4. This is a ridiculous practice. How can someone purport to have reviewed something they have not read in its entirety. Let’s put things into perspective shall we…hypothetically, you are looking for a new kitchen appliance, for the sake of this article we will say it is a cooker. You read a sparkling review, which is then followed by, “but I only tried the grill, I didn’t get to see the oven working” would you then go out and purchase this item? This kind of reviewing actually does more harm than good because it effectively says ” this book was not worth reading ” so ultimately gives an unfair review that affects both Author and a prospective reader.

    • Alternative,

      That is a GREAT analogy! I have young twins and always try to read reviews/comments on a variety of sites before I blow a bunch of money on a toy for them.

      I find it’s become frustrating to read people’s glowing reviews of something and then come to find out they left out a vital piece of information.

      Same goes for book reviews. If you didn’t read it, don’t review it!

      Thanks for stopping by,


  5. How do you decide a book is worth reading if half the reviews are negative, and the other half are positive?

    On Some sites you can read an excerpt, a page or two. Fortunately in my case, I live in small town, and the local bookstore (same family over 50 years) is around the corner from my house. So is the library. If the book sales are high, I buy; if medium I check the library.

    In 1968, a friend and I living in Hollywood debated seeing the new Bonny and Clyde movie. The majority of critics said it was a dog. We flipped a coin, my friend won the flip and we went to see the movie. The customers were lined up for hours. The rest is history.

    If your local bookstore says it’s a hot seller, buy two. Send me the other one.

    • Anonymous…(otherwise known as Peter :))

      I live in a small town too (a not even one stoplight kind of small town) but our library here is amazing and attracts people from several towns over. I’ve found the libarians are always helpful when it comes to suggestions and spreading the word on a new good book.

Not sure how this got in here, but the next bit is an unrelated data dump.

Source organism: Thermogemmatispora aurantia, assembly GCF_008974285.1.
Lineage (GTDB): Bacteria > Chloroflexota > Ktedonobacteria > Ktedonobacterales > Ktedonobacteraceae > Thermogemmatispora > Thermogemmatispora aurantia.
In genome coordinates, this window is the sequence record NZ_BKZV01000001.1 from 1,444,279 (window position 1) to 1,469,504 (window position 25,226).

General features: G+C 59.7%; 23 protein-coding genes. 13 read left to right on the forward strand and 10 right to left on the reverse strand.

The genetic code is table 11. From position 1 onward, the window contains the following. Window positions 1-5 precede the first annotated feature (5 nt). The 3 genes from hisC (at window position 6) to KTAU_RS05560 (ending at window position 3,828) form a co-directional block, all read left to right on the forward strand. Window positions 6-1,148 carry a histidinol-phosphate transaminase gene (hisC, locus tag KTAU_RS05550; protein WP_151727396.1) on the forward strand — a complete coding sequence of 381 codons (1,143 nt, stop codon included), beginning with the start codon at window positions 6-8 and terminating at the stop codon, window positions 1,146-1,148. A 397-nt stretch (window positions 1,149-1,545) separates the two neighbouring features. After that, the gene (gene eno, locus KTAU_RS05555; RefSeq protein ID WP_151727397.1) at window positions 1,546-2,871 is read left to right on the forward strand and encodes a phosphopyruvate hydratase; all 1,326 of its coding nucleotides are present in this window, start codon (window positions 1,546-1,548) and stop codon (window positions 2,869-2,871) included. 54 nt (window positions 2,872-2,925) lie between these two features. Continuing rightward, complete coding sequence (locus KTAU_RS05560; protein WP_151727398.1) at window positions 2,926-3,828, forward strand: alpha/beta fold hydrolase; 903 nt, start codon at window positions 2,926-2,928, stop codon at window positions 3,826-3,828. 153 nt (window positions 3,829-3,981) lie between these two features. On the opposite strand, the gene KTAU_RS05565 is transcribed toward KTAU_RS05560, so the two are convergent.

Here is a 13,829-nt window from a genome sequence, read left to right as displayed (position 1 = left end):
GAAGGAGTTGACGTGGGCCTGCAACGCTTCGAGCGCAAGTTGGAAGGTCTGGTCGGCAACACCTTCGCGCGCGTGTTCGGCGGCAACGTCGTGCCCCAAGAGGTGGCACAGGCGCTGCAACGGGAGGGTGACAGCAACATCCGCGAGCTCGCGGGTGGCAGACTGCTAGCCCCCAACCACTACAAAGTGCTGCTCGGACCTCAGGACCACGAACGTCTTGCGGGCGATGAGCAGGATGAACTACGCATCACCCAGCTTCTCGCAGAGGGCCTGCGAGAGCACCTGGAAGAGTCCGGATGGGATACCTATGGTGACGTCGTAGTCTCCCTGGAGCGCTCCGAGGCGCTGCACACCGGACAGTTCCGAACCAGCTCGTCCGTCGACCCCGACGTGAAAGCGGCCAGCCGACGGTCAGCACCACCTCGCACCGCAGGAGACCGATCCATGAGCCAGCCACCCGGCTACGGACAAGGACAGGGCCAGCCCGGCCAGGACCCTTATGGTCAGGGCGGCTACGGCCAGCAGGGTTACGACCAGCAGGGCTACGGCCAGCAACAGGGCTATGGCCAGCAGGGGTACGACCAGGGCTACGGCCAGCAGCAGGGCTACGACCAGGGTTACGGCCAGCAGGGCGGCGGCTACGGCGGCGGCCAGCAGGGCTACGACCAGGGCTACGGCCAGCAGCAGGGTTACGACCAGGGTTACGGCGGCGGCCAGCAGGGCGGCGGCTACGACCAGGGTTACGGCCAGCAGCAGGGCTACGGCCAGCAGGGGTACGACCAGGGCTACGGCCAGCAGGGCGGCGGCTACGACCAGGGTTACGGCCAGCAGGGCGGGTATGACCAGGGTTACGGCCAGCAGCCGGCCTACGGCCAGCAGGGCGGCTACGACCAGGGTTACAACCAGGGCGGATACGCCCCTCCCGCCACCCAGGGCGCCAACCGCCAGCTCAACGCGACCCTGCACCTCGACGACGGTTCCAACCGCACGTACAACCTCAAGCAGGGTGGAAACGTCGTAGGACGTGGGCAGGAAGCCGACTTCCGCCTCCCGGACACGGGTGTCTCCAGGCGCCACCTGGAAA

I’ve found that movie critics are often wrong. They seem to sit up in their ivory towers and don’t have their fingers on the pulse of “regular” moviegoers, so they often miss out on a great movie.

      Thanks for the comment!


  6. This drives me crazy too. I blogged about the newest Stephen King book last week and multiple people had given it one star because of the price–they hadn’t even bought the book or looked at a page. They just didn’t like that it was expensive. That is not a review of the book.

    I think Goodreads and Amazon should have a few more options. Like on Amazon, give a separate section where people can complain about price or shipping problems or other things not having to do with book content. And I also think there should be a DNF (did not finish) option on a rating. If I don’t finish something, I don’t want to rate it one star just based on that. It may have just not been the book for me. So it’d be nice to have that DNF option and then the reviewer can explain why they didn’t finish.

  7. Roni,

    Did your jaw drop in amazement that people would actually give a review over price?! Wow, mine just did while reading your comment.

    It’s kind of like not tipping the waiter/waitress good because your food tasted like a pile of crap. It’s not the waiter/waitress’ fault the cook sucks. (Can you tell I was a waitress for several years? :))

    Complaining about price, shipping, etc… has NO PLACE in the actual review section for the book. You have a great idea about the “seperate section” where people can gripe to their hearts content, yet not hurt the book. I also really like your “DNF” concept. Reading is a subjective thing, and not everyone is going to like everything. Sometimes just being able to say “I thought this book just wasn’t for me” is better than saying “I only got halfway through and quit.”

    Thanks for visiting and I hope all is well with your writing. Love your blog!


    • Roland,

      I know you’ve published a few books, so I’m wondering what your thoughts are on those who don’t read the book, yet feel it acceptable to review it anyway?

      Thanks for visiting,


  8. Subtlekate,

    I can’t image what goes through someone’s head to leave a one star review for the author, when it’s really the company they are mad at. You should check out Roni’s comment (a few above yours) for a unique, and practical idea to fix issues that that one.

    Thanks for visiting,